Hopefully Arthur Abraham vs SOG will fill the void for a tense,.. exciting battle of wills and skills this weekend.

undisputed34 says:

hey guys..first time actually ever commenting on this site, but ive been reading for years..big fan of all you guys...ultimo, radam, brownsugar..heres my take: when i saw the pics of mosley at the weigh in, he looked like a guy who had overtrained..maybe peaked too early. i looked at his body then and in his previous two fights against mora and floyd, and yes those guys had more than just a little to do with it, but ive been in a position where physically you look the part but you leave something behind in the gym. is it possible that shane the elder is still trying to train like shane of yesteryear? i mean with all three of these fights, especially against paq, shane looked tired from the 3rd round on...what do you think?

now im not going to try and take anything from Paq's victory, but i think what little shane had left was taken from him by mayweather. ive followed shane for quite some time and i think that he actually bought into the idea of his chin being impenetrable and nobody his size being able to stand toe to toe with him. we all know that the two guys who really dominated him were bigger and able to impose their will on him, while everyone else shane's size went the way of the dodo. i mean, cotto got by him, but in no way did he dominate shane. floyd was the only guy shanes size who stood in his face all night long and came IMO thisclose to knocking him out. after that fight, i think floyd did to him what margarito did to cotto, only the damage was inside.

yes shane did disappoint but i think this fight says more about paq than it does shane. i wouldnt call shanes sticking both his arms out trying to stifle paqs punches while moving backwards in a straight line "defensive wizardry" like the author up there, but i am well aware that if a guy decides that hes gonna fight to not get knocked out then its probably not gonna happen. if paq is the pound for pound greatest right now, how come he couldnt impose his will? forget knocking shane out..why didnt he cut the ring off and try to force him to the ropes instead of just running
in guns blazing? i think if he could have gotten him on the ropes he stood a great chance of getting the tko.

all in all, props to paq for trying to make a fight of it and for doing what it took to get the V, but i see him losing a unanimous decision to floyd after realizing that running in with a flood of punches until he finds the leak in his guard isnt going to work. i see floyd countering him to death while controlling the distance and turning him all night long. paq shoul retire on top...theres nothing left for him to accomplish. all he can do is go up and lose against a naturally bigger guy or go down and eventually lose to someone who is younger, hungrier and can keep pace with him

"B" says:

I just want to forget May 7th. But I know I won't be able to........It was a sorry thing sight.

Radam G says:

B-Sug, you just restated my thesis. Why would Da Manny be different? Every great fighter and dey momma fought old fighters, paper champions, bums, criminals, cowards, tomato cans, catchweights. etc., etc. Why would Da Manny be any different? He -- like them -- is in the hurt bitnezz of prizefighting, not pridefighting. I must keep quoting Uncle Roger: "Most people don't know sh** 'bout boksin!'" Catchweight is as old as the game is. The reason that Jack Johnson won the heavyweight title is that he agreed to fight a much smaller Burns at a catchweight. Ninety-five percent of all boxers in the history of boxing have fought at "catchweights." It just that the fine TSS scribes are probably frustrated with so much jive here, and won't waste their copy schooling anybody. But then again, I would not be surprised to see Masterweaver Springs To JUMP TO to shame some mouths, as those boxing journalists in da know have always done. Da Manny is really givin' a ton of doubters and haters problems. Don't be surprised to see him kayo Tim "Bowling Dome" Bradley in November. Holla!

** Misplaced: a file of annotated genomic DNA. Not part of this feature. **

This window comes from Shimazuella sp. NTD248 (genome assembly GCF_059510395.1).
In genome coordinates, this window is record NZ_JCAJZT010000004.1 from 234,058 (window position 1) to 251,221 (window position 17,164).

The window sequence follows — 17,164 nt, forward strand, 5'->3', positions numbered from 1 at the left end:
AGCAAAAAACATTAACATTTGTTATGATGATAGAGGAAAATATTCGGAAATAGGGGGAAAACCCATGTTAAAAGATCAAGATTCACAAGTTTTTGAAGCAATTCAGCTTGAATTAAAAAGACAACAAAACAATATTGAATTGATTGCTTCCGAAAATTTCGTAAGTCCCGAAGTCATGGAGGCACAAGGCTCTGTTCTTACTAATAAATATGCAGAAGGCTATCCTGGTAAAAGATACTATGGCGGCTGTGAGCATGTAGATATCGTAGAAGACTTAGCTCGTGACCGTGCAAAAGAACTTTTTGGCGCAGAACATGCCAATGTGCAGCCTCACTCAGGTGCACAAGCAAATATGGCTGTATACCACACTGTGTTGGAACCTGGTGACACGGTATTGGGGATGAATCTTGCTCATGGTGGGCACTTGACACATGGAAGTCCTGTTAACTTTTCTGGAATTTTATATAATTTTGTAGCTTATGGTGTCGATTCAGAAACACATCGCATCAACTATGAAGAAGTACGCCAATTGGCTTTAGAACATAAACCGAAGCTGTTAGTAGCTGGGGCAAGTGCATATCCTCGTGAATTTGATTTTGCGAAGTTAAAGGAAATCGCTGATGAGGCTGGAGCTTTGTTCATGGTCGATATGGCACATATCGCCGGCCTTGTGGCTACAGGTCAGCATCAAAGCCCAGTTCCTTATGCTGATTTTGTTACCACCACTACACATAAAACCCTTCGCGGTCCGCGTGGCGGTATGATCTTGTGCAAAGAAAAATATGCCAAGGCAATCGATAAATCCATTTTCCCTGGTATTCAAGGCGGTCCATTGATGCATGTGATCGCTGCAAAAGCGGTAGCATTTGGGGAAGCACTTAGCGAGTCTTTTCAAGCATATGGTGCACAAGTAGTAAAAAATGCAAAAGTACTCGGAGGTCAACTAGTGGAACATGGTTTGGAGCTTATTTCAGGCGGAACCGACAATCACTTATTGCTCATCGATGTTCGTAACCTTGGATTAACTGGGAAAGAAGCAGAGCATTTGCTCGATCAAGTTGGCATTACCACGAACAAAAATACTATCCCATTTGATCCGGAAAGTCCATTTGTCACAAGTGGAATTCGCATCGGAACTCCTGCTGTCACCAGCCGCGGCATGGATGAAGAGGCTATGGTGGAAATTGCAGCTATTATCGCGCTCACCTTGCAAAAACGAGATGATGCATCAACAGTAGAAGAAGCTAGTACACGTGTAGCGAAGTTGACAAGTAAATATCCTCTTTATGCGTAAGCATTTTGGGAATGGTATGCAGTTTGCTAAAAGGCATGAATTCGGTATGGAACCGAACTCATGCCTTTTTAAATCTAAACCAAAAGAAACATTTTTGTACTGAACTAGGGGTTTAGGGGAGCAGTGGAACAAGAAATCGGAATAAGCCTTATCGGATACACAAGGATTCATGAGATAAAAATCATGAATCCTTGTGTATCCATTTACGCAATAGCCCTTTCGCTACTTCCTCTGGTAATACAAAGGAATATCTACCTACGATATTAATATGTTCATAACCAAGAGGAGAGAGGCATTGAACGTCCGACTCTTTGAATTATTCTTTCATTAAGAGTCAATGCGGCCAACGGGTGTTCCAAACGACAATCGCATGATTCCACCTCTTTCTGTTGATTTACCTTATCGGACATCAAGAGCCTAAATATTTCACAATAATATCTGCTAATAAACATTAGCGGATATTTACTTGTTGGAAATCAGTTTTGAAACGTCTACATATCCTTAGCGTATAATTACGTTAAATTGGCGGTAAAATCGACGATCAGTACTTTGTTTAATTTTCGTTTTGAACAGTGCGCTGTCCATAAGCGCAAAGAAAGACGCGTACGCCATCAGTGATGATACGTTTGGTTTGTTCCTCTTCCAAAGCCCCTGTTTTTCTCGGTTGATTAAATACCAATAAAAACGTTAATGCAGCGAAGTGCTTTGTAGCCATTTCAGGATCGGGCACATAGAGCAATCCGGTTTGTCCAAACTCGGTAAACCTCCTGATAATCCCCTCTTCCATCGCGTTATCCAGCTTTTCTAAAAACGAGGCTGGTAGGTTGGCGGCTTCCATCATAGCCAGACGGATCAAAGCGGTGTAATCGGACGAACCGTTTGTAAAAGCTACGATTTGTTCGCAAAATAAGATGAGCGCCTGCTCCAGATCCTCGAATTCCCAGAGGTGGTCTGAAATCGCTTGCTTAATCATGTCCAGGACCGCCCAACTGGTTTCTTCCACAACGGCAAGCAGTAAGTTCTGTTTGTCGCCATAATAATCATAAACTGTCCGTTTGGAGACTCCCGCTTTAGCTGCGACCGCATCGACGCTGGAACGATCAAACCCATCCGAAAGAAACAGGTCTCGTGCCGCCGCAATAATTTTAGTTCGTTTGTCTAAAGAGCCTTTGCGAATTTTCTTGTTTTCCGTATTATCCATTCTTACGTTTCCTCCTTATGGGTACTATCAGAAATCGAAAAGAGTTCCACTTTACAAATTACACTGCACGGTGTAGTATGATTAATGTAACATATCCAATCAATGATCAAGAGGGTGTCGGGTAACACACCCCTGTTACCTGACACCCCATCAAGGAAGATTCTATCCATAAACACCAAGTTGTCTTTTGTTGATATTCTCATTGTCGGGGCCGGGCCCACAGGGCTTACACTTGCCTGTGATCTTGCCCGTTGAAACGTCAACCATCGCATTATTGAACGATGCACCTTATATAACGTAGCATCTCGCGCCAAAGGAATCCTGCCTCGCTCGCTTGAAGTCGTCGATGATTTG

Radam G says:

Talk is talk, then the excuses flow after the show. The injured-legged PacMan would kayo da shoulder-rolling Money May in less than four rounds. Fam May knows what time it is. Pops Joy May has instructed his seed to never enter into dat squared jungle with Da Manny. Thus far da seed has listened. For old Pops know that his seed would perish in the fashion that Kennedy McKinney and Pops's little brother, Uncle Roger May, did. Whenever a Pinoy fights a "slick, innercity African American boxer," he knocks that arse out EARLY. And HISTORY backs me up on this one. Holla at da history. The only slick, innercity African American boxer who was successful against a Pinoy was the late, great Sandy Sadler. Later for cyberspace Mythology and sh*tology. Holla!

Radam G says:

If Money May does ever get into the squared jungle with Da Manny, and after Da Manny kayo dat arse, all the Lil' Floyd fanboys, nuthuggers and groupies will say that a younger Floyd woulda and coulda killed Da Manny. Da brain-mouth connect of a hater is just right amazin' and on crack and bad food it probably is glazin.' Holla!

Radam G says:

Welcome to da newbies and to those oldies with additional pseudonyms. Maybe they think that more is better than one. Holla!

brownsugar says:

@Undisputed34, nice copy,.. like you say Pac did his best to make it a fight..and Mosley,.. well.. nevermind..... @Radam G thanks for your response... I'm sure we'll talk more later... If MoneyMay can infact dodge 4-6 court cases .... he will have truly proved that he's got the best defense in the world "literally". ...and if he can get back in the ring then the true debates can begin... pc.

ultimoshogun says:

Welcome to the TSS family undisputed34, thanks for the shout out...looking forward to reading some more of your posts.

undisputed34 says:

@ Brown Sugar, thanks my man...
@ Radam and Ultimo, thanks for welcoming me into the fold fellas..i look forward to all the future debates about who's next at the top of the heap and who's the latest bum of the month...